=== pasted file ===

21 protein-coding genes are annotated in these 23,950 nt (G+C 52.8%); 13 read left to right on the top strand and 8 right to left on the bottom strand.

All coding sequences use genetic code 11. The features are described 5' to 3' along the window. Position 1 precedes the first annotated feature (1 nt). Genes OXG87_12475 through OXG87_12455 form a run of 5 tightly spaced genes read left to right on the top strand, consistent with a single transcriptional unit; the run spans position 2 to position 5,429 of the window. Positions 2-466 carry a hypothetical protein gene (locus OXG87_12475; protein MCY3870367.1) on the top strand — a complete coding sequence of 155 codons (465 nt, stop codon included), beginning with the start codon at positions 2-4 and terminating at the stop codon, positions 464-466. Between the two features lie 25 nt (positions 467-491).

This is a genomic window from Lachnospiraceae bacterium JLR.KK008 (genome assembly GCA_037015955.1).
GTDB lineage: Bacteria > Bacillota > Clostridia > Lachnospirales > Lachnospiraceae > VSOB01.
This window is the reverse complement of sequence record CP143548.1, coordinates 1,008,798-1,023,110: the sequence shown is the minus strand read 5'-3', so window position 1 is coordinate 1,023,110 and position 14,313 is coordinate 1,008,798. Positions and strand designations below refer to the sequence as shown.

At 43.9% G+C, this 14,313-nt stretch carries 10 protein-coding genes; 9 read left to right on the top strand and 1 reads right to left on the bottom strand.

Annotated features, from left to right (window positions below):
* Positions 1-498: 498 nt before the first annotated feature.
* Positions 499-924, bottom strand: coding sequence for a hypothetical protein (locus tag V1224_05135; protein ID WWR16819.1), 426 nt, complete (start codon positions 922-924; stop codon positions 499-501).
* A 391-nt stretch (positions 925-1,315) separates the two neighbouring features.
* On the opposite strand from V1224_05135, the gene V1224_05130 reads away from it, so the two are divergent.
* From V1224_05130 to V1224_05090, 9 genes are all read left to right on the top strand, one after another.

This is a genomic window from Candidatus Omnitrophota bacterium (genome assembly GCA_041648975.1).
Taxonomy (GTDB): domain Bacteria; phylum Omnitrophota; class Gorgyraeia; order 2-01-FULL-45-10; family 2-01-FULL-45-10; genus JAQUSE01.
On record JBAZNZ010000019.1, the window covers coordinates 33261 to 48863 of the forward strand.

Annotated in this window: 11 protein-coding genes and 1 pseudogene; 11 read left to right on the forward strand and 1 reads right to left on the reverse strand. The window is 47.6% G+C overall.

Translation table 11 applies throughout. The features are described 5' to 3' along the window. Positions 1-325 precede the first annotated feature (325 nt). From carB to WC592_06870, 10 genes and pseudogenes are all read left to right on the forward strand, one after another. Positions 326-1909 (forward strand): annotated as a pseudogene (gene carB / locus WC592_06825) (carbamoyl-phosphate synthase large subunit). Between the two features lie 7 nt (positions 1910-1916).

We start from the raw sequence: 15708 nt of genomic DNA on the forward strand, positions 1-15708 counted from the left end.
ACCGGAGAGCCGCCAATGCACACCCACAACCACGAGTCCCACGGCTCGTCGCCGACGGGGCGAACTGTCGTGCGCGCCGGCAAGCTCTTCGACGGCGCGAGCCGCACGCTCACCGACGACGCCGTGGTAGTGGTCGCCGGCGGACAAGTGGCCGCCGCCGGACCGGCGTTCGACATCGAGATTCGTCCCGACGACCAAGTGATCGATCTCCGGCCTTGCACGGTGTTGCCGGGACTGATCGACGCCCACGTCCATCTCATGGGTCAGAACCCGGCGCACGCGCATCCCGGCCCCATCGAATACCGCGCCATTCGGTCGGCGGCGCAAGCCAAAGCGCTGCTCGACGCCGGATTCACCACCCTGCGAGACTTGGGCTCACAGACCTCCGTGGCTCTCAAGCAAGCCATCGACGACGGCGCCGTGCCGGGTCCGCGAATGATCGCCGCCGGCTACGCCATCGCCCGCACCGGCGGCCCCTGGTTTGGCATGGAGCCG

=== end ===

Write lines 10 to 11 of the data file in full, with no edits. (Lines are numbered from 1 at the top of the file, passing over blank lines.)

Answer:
* A 391-nt stretch (positions 925-1,315) separates the two neighbouring features.
* On the opposite strand from V1224_05135, the gene V1224_05130 reads away from it, so the two are divergent.